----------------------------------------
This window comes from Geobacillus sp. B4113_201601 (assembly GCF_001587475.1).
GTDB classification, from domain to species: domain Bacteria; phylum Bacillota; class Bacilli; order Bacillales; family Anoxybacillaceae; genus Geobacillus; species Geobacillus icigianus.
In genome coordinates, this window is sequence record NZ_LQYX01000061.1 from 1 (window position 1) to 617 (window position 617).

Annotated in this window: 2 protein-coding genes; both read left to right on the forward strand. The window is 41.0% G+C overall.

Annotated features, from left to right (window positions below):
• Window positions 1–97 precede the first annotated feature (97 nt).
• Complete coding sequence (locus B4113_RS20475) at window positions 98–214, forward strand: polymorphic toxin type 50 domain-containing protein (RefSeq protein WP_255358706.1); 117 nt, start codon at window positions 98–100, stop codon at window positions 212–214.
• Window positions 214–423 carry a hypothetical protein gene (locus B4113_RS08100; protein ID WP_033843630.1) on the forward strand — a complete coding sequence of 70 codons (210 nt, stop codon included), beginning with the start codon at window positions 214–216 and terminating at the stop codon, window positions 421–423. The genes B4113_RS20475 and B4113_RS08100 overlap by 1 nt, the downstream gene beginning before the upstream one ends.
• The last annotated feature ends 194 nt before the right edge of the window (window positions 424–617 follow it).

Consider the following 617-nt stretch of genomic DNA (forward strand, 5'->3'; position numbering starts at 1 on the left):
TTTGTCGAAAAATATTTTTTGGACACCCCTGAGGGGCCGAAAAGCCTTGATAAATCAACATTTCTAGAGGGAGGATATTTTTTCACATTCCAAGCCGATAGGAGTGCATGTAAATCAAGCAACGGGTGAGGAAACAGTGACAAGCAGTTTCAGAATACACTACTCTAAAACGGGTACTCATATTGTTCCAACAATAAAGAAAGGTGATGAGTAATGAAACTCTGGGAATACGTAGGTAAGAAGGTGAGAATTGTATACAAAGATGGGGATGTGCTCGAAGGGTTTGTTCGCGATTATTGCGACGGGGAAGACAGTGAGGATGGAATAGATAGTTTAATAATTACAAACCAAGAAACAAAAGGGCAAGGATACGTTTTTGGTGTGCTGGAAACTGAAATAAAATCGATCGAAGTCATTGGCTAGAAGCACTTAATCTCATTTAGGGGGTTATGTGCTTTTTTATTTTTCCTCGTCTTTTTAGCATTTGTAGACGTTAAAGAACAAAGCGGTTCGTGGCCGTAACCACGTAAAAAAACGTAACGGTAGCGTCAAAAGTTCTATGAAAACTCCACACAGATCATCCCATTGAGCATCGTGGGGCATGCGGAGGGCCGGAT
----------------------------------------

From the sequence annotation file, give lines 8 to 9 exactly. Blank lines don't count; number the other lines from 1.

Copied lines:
• Window positions 214–423 carry a hypothetical protein gene (locus B4113_RS08100; protein ID WP_033843630.1) on the forward strand — a complete coding sequence of 70 codons (210 nt, stop codon included), beginning with the start codon at window positions 214–216 and terminating at the stop codon, window positions 421–423. The genes B4113_RS20475 and B4113_RS08100 overlap by 1 nt, the downstream gene beginning before the upstream one ends.
• The last annotated feature ends 194 nt before the right edge of the window (window positions 424–617 follow it).